If you ask me, the smooth motion you can achieve with this board makes its $14.95 price more than worthwhile.

The only difference in your code between working with the standard servo library and the Adafruit driver, is in the object and member function you use to cause the servo to move. Every other aspect of your code and logic should remain the same.

What’s Next?

More coding, and I promise I won’t make you wait long. In the next installment I’m going to introduce you to simplified Object Oriented Programming (OOP) in C++ with the Arduino IDE. I’ll demonstrate a different way to code that, I think, improves several aspects of working with multiple turnouts, and makes the intent and flow of your code easier to understand and maintain. We’ve done it procedurally; we are going to take what we’ve learned and create some OOP code to do the work using either the Adafruit driver or the standard servo driver (Hint: we’ll use a compiler directive to select which driver gets implemented, making the object itself agnostic on the issue and universally usable around the layout).

Until then, happy railroading!

Wiring Module 1 of L&NC

After a long pause, I’ve starting in on wiring the L&NC by doing the basic wiring on module 1, lower level (each module has two levels). Module one is the largest of the three modules at 54″ long, and is the intended entry point for all the incoming power and control connections. Everything I do here is intended to set the methods and practices for the remaining modules.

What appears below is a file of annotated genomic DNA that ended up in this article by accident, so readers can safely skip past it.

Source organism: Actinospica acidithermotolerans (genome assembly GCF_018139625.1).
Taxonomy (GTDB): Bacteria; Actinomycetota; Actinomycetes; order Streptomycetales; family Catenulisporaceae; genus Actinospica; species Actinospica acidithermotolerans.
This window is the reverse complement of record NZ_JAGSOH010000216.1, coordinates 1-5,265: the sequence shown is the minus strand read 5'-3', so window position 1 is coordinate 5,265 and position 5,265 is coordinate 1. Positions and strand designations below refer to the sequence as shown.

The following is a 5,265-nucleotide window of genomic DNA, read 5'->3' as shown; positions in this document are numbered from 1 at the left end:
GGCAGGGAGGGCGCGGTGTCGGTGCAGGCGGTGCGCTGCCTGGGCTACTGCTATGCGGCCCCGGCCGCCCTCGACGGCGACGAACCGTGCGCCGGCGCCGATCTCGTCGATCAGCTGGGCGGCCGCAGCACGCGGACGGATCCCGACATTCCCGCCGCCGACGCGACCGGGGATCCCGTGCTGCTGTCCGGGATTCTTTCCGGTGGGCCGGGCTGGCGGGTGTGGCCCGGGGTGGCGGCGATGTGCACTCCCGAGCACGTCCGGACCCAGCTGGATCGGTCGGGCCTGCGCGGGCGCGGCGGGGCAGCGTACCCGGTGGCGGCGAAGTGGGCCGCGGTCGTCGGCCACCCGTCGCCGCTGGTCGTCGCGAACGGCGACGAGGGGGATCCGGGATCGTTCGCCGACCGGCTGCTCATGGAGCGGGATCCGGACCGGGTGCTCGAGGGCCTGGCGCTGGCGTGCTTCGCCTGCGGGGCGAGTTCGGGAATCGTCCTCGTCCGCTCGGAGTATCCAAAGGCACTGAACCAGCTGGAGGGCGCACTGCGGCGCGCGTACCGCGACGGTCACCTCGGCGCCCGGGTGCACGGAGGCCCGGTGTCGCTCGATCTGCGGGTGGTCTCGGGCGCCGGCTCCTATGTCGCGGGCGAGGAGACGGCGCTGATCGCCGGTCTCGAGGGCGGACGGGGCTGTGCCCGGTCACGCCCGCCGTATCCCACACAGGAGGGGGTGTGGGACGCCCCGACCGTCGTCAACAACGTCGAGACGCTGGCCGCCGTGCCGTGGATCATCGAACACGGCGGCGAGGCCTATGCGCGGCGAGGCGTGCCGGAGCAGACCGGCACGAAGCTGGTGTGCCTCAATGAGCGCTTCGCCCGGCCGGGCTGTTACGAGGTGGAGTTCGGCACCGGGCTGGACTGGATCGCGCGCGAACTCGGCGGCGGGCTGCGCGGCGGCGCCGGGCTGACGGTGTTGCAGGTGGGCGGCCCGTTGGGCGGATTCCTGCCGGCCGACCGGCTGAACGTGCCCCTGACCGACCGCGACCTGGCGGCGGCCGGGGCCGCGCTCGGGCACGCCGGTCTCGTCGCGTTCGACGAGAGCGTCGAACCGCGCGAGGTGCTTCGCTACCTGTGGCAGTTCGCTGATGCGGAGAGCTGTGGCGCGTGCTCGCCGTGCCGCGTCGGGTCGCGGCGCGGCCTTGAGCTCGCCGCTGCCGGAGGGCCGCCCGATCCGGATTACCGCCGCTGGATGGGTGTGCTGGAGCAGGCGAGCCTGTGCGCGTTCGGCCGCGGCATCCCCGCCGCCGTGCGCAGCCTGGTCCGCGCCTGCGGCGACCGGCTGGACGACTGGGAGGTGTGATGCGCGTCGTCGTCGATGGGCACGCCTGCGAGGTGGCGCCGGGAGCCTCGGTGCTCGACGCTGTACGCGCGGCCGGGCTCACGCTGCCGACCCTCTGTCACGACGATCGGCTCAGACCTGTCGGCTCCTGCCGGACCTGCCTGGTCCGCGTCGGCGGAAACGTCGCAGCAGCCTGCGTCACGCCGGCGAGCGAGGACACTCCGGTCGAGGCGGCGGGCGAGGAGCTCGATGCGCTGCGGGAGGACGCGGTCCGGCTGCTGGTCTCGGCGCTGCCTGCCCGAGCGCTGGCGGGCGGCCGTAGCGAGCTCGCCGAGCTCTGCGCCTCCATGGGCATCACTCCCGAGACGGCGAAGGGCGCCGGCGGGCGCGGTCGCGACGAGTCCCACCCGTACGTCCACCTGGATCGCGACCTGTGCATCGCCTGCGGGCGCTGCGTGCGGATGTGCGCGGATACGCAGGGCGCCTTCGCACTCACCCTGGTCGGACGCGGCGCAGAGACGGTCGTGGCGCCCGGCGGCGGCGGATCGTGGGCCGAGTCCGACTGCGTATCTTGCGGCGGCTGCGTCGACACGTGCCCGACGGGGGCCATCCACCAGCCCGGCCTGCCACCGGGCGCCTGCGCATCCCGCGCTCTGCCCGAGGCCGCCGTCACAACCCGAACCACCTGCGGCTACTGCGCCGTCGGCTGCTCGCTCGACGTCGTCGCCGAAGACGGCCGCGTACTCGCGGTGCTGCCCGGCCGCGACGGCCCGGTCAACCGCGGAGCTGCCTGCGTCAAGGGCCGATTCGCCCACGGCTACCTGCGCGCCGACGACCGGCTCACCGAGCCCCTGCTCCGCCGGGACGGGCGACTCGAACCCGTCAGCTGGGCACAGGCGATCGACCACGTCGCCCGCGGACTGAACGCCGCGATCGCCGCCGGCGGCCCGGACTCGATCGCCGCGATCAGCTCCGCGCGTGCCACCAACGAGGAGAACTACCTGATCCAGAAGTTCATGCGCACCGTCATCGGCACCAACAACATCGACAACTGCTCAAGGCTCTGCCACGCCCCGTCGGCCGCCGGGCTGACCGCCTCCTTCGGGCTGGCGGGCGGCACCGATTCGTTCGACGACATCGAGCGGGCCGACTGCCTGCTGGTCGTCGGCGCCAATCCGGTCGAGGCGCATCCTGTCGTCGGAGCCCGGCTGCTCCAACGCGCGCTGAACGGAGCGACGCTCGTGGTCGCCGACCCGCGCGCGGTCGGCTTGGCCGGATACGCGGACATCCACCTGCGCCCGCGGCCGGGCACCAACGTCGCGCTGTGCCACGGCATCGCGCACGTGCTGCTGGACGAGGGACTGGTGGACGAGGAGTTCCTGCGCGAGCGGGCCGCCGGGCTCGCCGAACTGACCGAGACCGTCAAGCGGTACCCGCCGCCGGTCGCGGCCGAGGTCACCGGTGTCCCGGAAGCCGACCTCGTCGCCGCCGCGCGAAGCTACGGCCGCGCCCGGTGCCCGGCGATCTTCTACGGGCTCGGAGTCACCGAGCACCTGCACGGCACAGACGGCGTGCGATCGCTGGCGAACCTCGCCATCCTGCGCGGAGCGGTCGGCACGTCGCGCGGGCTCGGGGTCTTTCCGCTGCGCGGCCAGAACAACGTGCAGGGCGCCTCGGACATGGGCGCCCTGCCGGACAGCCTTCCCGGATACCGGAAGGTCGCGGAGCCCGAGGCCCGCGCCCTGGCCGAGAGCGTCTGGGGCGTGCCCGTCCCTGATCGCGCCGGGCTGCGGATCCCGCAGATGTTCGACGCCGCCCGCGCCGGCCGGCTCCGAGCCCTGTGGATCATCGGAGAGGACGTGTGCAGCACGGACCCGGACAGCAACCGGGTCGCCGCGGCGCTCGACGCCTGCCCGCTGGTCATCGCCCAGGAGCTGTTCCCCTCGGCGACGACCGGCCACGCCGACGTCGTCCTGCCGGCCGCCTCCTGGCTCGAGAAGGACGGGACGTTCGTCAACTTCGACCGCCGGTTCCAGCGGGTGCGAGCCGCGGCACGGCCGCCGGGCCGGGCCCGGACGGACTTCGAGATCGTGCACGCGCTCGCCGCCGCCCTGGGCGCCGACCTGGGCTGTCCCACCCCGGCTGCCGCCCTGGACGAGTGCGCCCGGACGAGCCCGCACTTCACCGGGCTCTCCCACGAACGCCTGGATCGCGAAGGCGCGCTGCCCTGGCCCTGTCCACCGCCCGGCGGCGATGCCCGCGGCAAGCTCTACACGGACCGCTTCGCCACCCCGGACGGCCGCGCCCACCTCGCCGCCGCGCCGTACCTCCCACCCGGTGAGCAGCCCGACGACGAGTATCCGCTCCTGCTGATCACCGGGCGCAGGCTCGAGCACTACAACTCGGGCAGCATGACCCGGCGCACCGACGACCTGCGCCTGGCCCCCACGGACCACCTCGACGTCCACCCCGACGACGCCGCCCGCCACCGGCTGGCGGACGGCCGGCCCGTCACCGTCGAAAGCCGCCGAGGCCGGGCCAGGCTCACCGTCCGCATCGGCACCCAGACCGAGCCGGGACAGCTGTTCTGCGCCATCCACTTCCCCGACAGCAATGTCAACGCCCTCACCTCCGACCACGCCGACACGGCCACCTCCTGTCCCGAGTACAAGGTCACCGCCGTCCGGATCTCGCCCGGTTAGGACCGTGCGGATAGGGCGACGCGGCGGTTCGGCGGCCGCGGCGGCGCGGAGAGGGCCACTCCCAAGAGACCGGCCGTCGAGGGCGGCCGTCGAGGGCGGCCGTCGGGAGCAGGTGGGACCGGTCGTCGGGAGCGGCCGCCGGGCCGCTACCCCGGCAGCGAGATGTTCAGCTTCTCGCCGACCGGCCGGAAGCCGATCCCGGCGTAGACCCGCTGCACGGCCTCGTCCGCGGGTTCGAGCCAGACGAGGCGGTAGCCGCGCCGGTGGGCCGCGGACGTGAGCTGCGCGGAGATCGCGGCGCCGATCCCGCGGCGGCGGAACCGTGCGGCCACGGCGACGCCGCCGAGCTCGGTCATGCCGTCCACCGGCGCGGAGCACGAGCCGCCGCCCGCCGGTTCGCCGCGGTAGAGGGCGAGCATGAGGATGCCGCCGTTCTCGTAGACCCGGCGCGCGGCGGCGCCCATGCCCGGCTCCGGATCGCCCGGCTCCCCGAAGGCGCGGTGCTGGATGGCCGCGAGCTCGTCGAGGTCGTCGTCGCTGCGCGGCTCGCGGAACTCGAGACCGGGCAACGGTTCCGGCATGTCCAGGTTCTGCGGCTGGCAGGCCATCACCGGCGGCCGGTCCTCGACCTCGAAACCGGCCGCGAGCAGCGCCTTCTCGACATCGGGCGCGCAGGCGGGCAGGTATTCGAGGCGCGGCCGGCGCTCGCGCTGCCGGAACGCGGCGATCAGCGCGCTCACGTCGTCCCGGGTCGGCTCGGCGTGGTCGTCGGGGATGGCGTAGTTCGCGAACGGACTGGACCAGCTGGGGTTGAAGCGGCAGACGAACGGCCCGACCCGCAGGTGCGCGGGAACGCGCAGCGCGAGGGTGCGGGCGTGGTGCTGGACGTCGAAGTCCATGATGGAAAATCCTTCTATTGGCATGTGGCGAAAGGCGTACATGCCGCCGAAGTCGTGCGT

Applying Lessons from the Past

Test Loop wiring. Block sensors were added in Phase 2. Phase 3 signals and lighting in progress.

Test Loop wiring. Block sensors were added in Phase 2. Phase 3 signals and lighting in progress.

My early layouts were primitive from a wiring perspective (and other perspectives…. but lets not dwell on that ….). I never did get into the suitcase connector thing, but the old layouts were wired using a single bus pair connecting to feeders every few feet.  Not much to it, so there was not much to organize. Like many layouts, the wiring was somewhat exposed and disorganized underneath.

While I was experimenting on the Test Loop, the wiring was built up in layers without a master plan.  For example, the power distribution from a central barrier strip was fine at first, but later it became necessary to create secondary distribution points to support various power needs. I ended up with wiring  less than optimally organized. On the plus side, I found that small circuit boards with banks of screw terminals are an excellent way to distribute power to to individual feeders or devices.

The other major lesson from the test loop is that it is a pain in the rail to add a major electronic component after everything else has been wired up. Major components should be sited and accounted for before interconnecting anything.  Components that move—e.g., servos, turntable mechanisms or whatever—get priority to ensure they get the placement and space they need — everything else has to adapt to their needs. In this case I will be installing the servos and the turntable early … but I’m getting ahead of myself again.

Special Issues with the L&NC